How Many Miles Do You Have on Your Odometer?

Vehicles of all makes offer better reliability today than they did two or three decades ago.

Charles Murray

January 13, 2017

3 Min Read
How Many Miles Do You Have on Your Odometer?

Not long ago, 100,000 miles was considered a major milestone in the life of a vehicle. Many cars didn’t last that long, and if they did, they were on the verge of being stripped for parts.

That’s no longer the case, however, and I’m gathering my own anecdotal proof of that. Increasingly, friends tell me about their cars lasting beyond 150,000 miles. And my own family vehicle, a 2004 Honda Odyssey, uneventfully clicked over the 250,000-mile mark on January 1, 2017.

Chuck Murray, Design News editor and author of this blog, with his 2004 Honda Odyssey, which passed the 250,000-mile mark on January 1st.

To be sure, I never previously owned a car that came close to 250,000 miles. Two of my cars have lasted more than 130,000 miles. But most – including a 1998 Ford Windstar that inexplicably decided to shift itself into second gear while traveling at 70 mph – passed on to the great junkyard in the sky before 100,000 miles.

My 2004 Odyssey reinforces what I’ve heard experts say over the past decade-and-a-half. “In today’s new vehicles, there aren’t a lot of powertrain problems,” Jake Fisher, director of auto testing for Consumer Reports, told Design News in 2014. “People have come to expect 100,000 miles out of their engines and transmissions.”

Indeed, a careful perusal of my car’s 12-year repair history reveals multiple problems with brake pads and rotors, wheel bearings, suspension components and airbag inflators (on recall), but virtually no engine and transmission expenses, other than scheduled maintenance.

Those of us who’ve been around long enough to remember the vehicles of the 1960s and 1970s know it wasn’t always that way. Despite our sometimes-rosy remembrances of classic cars, we know that many vehicles of that era prematurely leaked oil. I owned cars built by American Motors (a Gremlin), Mercury (a Capri), Oldsmobile (a Cutlass) and Chevy (a 1965 Bel Air that I purchased for $5 and a six-pack of Old Style beer), and I can attest to the fact that oil leaks were commonplace, particularly after 70,000 miles. What’s more, fuel pumps and oil pumps of the day were expected to die at 70K, thanks to a clever concept known as “planned obsolescence.”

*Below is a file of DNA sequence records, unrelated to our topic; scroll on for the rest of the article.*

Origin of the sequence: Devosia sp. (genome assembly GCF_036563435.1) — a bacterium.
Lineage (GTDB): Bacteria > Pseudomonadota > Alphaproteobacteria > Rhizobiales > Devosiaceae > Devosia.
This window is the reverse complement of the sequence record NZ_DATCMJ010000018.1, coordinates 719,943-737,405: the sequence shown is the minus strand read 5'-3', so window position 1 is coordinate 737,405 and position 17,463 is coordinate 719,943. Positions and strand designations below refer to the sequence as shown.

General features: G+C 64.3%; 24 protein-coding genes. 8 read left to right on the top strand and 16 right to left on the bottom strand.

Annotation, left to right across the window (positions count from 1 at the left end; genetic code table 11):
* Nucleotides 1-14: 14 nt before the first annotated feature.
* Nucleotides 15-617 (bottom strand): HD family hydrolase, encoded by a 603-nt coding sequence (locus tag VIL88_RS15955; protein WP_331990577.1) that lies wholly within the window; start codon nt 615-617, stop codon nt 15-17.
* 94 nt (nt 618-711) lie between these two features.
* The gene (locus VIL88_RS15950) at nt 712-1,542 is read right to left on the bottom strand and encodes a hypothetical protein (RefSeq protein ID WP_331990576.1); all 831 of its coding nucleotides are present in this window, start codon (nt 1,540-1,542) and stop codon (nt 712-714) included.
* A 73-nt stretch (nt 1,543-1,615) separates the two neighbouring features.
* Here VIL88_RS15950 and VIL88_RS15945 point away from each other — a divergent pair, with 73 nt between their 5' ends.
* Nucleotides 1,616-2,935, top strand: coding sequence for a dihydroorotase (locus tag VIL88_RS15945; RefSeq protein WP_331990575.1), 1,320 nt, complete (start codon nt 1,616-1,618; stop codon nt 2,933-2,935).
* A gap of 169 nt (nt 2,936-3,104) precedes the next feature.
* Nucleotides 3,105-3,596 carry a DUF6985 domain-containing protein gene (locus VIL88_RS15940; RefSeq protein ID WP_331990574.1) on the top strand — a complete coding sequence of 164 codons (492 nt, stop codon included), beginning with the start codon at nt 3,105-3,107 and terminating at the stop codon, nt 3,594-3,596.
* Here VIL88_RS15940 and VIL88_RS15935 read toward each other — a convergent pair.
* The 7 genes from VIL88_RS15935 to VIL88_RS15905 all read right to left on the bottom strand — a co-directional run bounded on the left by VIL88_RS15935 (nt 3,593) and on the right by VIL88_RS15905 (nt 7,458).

So, yes, you could say I’m happy with the sturdy reliability of the Honda Odyssey. It made multiple roundtrips from Chicago to Florida, as well countless college treks to Iowa, Minnesota and central Illinois, without ever breaking down.

I suspect my car isn’t alone, however. Vehicles of all makes -- from the U.S., Japan and Europe – offer better reliability today than they did in the 1970s, 1980s and 1990s. Engines, transmissions, pumps, tires and myriad other parts last longer. Sure, there are reliability issues – electronic gadgetry is probably the most notorious – but the majority of today’s problems are less likely to leave drivers stranded on the roadside.

We want to hear about your reliability experiences. What are your best and worst vehicles? How many miles did they travel? In a readership of more than 100,000 engineers, we’re sure to hear some great stories. Tell us yours in the comment space below.  

Senior technical editor Chuck Murray has been writing about technology for 33 years. He joined Design News in 1987, and has covered electronics, automation, fluid power, and autos.

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About the Author(s)

Charles Murray

Charles Murray is a former Design News editor and author of the book, Long Hard Road: The Lithium-Ion Battery and the Electric Car, published by Purdue University Press. He previously served as a DN editor from 1987 to 2000, then returned to the magazine as a senior editor in 2005. A former editor with Semiconductor International and later with EE Times, he has followed the auto industry’s adoption of electric vehicle technology since 1988 and has written extensively about embedded processing and medical electronics. He was a winner of the Jesse H. Neal Award for his story, “The Making of a Medical Miracle,” about implantable defibrillators. He is also the author of the book, The Supermen: The Story of Seymour Cray and the Technical Wizards Behind the Supercomputer, published by John Wiley & Sons in 1997. Murray’s electronics coverage has frequently appeared in the Chicago Tribune and in Popular Science. He holds a BS in engineering from the University of Illinois at Chicago.

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